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The Story of How Estebanico Became Mustafa in Laila Lalami’s The Moor’s Account: Retelling Stories in a Post-Colonial Light

Ungewitter, Linnéa LU (2016) ENGK01 20161
English Studies
Abstract
Both post-colonialism and historical novels are highly topical research themes in today’s literary field, but storytelling as a genre has lost its status. This essay aims to look at the importance of storytelling in the 2014 published novel The Moor’s Account, and how storytelling can be connected to post-colonial rewritings of history. This is achieved through looking at the emphasis on storytelling in the novel, and then drawing connections between retelling stories and rewriting history. Finally this is situated in a post-colonial discourse and analysis. This essay concludes that author Laila Lalami successfully integrates a Moroccan literary tradition of storytelling with a rewriting of a Western travelogue, while also using the act of... (More)
Both post-colonialism and historical novels are highly topical research themes in today’s literary field, but storytelling as a genre has lost its status. This essay aims to look at the importance of storytelling in the 2014 published novel The Moor’s Account, and how storytelling can be connected to post-colonial rewritings of history. This is achieved through looking at the emphasis on storytelling in the novel, and then drawing connections between retelling stories and rewriting history. Finally this is situated in a post-colonial discourse and analysis. This essay concludes that author Laila Lalami successfully integrates a Moroccan literary tradition of storytelling with a rewriting of a Western travelogue, while also using the act of telling stories to give a voice and identity to a silenced historical person. Lalami’s novel also shows how the multi-voiced aspect of retelling stories promotes diversity, and that the far from primitive genre of storytelling has a given place in literature generally, and in post-colonial novels especially. (Less)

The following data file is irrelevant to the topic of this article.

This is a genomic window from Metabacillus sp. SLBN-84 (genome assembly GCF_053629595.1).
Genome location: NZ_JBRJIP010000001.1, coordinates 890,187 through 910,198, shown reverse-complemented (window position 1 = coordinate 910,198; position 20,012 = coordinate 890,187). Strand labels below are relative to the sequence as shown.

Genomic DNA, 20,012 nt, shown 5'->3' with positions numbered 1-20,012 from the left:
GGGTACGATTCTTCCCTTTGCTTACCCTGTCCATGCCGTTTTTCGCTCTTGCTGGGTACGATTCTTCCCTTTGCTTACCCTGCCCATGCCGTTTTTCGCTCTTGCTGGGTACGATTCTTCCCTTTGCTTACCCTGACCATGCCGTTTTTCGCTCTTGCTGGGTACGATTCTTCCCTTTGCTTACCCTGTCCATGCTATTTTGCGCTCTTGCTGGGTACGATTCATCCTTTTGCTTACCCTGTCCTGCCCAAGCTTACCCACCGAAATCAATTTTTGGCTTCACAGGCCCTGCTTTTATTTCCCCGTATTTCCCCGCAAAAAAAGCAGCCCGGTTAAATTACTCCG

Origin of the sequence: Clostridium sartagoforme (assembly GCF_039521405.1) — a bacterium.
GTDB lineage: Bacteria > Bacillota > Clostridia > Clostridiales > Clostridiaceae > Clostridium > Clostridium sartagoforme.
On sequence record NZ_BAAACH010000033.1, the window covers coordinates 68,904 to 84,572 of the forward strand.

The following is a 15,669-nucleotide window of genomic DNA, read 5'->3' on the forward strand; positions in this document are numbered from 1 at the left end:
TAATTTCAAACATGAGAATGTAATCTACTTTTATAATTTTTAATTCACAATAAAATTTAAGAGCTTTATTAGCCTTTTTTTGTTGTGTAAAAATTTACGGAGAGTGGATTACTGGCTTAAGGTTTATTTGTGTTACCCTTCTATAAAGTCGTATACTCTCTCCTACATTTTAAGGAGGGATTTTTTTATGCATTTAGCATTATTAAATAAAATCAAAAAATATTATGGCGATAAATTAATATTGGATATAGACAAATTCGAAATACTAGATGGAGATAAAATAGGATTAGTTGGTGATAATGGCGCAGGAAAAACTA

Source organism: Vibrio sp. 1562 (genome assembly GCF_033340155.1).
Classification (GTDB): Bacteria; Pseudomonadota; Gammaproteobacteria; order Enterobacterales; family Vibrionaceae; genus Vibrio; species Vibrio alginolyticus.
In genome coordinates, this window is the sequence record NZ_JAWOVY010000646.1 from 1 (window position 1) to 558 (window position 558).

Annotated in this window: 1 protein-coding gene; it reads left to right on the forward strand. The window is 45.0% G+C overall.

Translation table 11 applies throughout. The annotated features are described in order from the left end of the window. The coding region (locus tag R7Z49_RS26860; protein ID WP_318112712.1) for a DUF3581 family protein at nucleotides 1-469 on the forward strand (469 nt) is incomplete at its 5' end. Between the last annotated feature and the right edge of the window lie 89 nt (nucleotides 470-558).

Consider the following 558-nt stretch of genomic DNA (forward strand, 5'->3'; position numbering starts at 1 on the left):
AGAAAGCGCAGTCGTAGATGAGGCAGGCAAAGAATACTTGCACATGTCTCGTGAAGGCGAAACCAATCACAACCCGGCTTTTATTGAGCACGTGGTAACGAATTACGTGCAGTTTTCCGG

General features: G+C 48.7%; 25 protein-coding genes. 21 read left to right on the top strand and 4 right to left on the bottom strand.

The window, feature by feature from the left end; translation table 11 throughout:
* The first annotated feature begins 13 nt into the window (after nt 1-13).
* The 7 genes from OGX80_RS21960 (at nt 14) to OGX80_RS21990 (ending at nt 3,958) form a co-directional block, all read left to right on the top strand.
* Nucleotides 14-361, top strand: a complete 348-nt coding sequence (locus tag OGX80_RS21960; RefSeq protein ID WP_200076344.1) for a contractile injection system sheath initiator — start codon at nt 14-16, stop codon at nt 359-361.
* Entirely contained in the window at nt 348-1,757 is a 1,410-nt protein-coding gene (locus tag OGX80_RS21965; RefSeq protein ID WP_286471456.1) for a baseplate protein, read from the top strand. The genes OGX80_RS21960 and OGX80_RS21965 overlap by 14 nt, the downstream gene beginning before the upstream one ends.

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author
Ungewitter, Linnéa LU
supervisor
organization
course
ENGK01 20161
year
type
M2 - Bachelor Degree
subject
keywords
storytelling, Post-Colonialism, plurality, diversity, New Historicism, identity, history, rewritings, hybridity, Morocco, Cabeza de Vaca, Laila Lalami
language
English
id
8887256
date added to LUP
2016-08-17 10:44:51
date last changed
2016-08-17 10:44:51
@misc{8887256,
  abstract     = {Both post-colonialism and historical novels are highly topical research themes in today’s literary field, but storytelling as a genre has lost its status. This essay aims to look at the importance of storytelling in the 2014 published novel The Moor’s Account, and how storytelling can be connected to post-colonial rewritings of history. This is achieved through looking at the emphasis on storytelling in the novel, and then drawing connections between retelling stories and rewriting history. Finally this is situated in a post-colonial discourse and analysis. This essay concludes that author Laila Lalami successfully integrates a Moroccan literary tradition of storytelling with a rewriting of a Western travelogue, while also using the act of telling stories to give a voice and identity to a silenced historical person. Lalami’s novel also shows how the multi-voiced aspect of retelling stories promotes diversity, and that the far from primitive genre of storytelling has a given place in literature generally, and in post-colonial novels especially.},
  author       = {Ungewitter, Linnéa},
  keyword      = {storytelling,Post-Colonialism,plurality,diversity,New Historicism,identity,history,rewritings,hybridity,Morocco,Cabeza de Vaca,Laila Lalami},
  language     = {eng},
  note         = {Student Paper},
  title        = {The Story of How Estebanico Became Mustafa in Laila Lalami’s The Moor’s Account: Retelling Stories in a Post-Colonial Light},
  year         = {2016},
}